**You can see a dress rehearsal of the piece, “How Dare You.” here

The aroace in dance

tl;dr There are strong links between sexuality and dance, which makes it very difficult for the sex-repulsed aroace dancer, but I’ll figure out the complexities of it somehow. 

So, I am going to hold on the usual trans-person-has-opinions post and change it up slightly. Today, the most prominent hat I’m going to wear is the aroace hat (I mean, I wear all the hats all the time…)


One thing I struggle with a lot (and have written so many incomplete blog posts about, it’s hilarious) is the obsession with seeing dance as sexual.


And this is hard, because there’s also the other extreme, especially in ballet, where dance gets pulled and interpreted so far away from the sexuality in its history to a fake sense of “purity”. I can’t say that dance isn’t sexual. It is. Not just in the way sex work and ballet were historically linked; so much of social dancing is about sex and partnering, or, to talk about humans as if they were birds, showing off to a future mate in a ocially acceptable manner. Not all, certainly, but quite a lot. Enough.


And then sex was taken out (ie. “purified”, as I have discussed in terms of Irish dance) or codified into the dance form in such a way that the movements became separated from the actual act of sex.


Even with this obsession of seeing sex in everything, it’s probably quite easy to argue that current modern and contemporary dance has less sex in it than most other forms of dance.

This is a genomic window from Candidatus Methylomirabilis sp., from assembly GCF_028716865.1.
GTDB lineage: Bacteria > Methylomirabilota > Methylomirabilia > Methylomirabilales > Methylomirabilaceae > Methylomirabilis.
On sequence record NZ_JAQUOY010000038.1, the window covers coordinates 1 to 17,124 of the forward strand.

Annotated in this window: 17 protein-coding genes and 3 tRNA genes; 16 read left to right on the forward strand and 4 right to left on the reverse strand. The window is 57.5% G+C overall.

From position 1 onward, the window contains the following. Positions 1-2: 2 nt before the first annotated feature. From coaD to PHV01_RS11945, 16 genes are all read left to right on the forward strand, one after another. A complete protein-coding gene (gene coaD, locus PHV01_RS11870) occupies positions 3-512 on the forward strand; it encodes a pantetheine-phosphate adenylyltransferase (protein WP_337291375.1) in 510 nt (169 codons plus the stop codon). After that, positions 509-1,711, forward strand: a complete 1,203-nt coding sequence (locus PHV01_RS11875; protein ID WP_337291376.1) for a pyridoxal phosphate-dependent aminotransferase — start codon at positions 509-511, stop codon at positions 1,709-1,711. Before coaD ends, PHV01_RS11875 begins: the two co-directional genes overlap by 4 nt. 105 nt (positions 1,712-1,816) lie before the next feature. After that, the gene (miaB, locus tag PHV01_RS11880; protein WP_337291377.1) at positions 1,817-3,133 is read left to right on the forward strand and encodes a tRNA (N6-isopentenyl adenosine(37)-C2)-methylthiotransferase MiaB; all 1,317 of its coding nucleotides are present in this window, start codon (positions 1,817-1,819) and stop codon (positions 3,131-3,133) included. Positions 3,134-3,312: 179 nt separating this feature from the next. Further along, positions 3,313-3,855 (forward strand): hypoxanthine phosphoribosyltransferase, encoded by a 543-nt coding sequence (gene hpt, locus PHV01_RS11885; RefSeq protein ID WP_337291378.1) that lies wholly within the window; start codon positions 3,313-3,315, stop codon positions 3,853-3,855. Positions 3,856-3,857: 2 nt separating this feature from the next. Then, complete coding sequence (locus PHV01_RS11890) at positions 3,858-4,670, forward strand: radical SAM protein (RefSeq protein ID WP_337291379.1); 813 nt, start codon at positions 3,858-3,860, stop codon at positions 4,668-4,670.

So what’s the aroace to do? Especially the sex-repulsed one? How do you remove the sex from dance without taking away the dance?


I really haven’t figured that one out. My current solution is to neatly sidestep anything related to sex because that’s just not my kind of dance. But I can’t help but worry if all I’m doing is leaving the problem for another day.


Then again, does it have to be a conflict? Sex (and romance) is not one of my interests in dance. That doesn’t mean others can’t work with it. All it means is that I don’t.


Can I really do that? Or am I just following in the footsteps of the nationalists and legitimizers?


I have to believe that there are new options, ones I can make – dance that is inherently unrelated to sex. I have to believe that there are new fields to explore outside the sexual and romantic options available.


It’s even less charted territory than trans dance.


What does nonsexual dance look like?


What does asexual dance look like?


What does aromantic dance look like?


I have no idea. But I’m looking forward to finding out.